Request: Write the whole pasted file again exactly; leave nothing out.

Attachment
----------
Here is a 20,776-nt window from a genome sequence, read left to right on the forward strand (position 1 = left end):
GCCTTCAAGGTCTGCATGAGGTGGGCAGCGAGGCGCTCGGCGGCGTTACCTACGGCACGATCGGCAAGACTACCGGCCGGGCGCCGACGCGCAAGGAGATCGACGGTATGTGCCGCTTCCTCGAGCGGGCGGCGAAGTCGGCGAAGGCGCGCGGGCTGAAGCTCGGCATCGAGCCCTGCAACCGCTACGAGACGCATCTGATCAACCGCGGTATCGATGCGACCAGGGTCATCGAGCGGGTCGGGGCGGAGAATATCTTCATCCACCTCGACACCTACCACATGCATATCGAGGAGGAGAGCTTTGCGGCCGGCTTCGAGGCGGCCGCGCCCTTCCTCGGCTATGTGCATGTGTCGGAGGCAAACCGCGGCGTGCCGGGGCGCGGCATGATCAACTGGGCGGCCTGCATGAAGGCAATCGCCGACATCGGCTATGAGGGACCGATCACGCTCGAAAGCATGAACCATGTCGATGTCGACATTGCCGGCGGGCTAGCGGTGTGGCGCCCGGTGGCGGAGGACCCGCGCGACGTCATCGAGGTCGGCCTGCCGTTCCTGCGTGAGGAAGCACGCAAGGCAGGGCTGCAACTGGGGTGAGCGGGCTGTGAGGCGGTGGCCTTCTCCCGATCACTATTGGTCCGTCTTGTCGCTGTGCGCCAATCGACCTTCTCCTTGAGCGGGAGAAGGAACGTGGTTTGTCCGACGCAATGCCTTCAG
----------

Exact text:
Here is a 20,776-nt window from a genome sequence, read left to right on the forward strand (position 1 = left end):
GCCTTCAAGGTCTGCATGAGGTGGGCAGCGAGGCGCTCGGCGGCGTTACCTACGGCACGATCGGCAAGACTACCGGCCGGGCGCCGACGCGCAAGGAGATCGACGGTATGTGCCGCTTCCTCGAGCGGGCGGCGAAGTCGGCGAAGGCGCGCGGGCTGAAGCTCGGCATCGAGCCCTGCAACCGCTACGAGACGCATCTGATCAACCGCGGTATCGATGCGACCAGGGTCATCGAGCGGGTCGGGGCGGAGAATATCTTCATCCACCTCGACACCTACCACATGCATATCGAGGAGGAGAGCTTTGCGGCCGGCTTCGAGGCGGCCGCGCCCTTCCTCGGCTATGTGCATGTGTCGGAGGCAAACCGCGGCGTGCCGGGGCGCGGCATGATCAACTGGGCGGCCTGCATGAAGGCAATCGCCGACATCGGCTATGAGGGACCGATCACGCTCGAAAGCATGAACCATGTCGATGTCGACATTGCCGGCGGGCTAGCGGTGTGGCGCCCGGTGGCGGAGGACCCGCGCGACGTCATCGAGGTCGGCCTGCCGTTCCTGCGTGAGGAAGCACGCAAGGCAGGGCTGCAACTGGGGTGAGCGGGCTGTGAGGCGGTGGCCTTCTCCCGATCACTATTGGTCCGTCTTGTCGCTGTGCGCCAATCGACCTTCTCCTTGAGCGGGAGAAGGAACGTGGTTTGTCCGACGCAATGCCTTCAG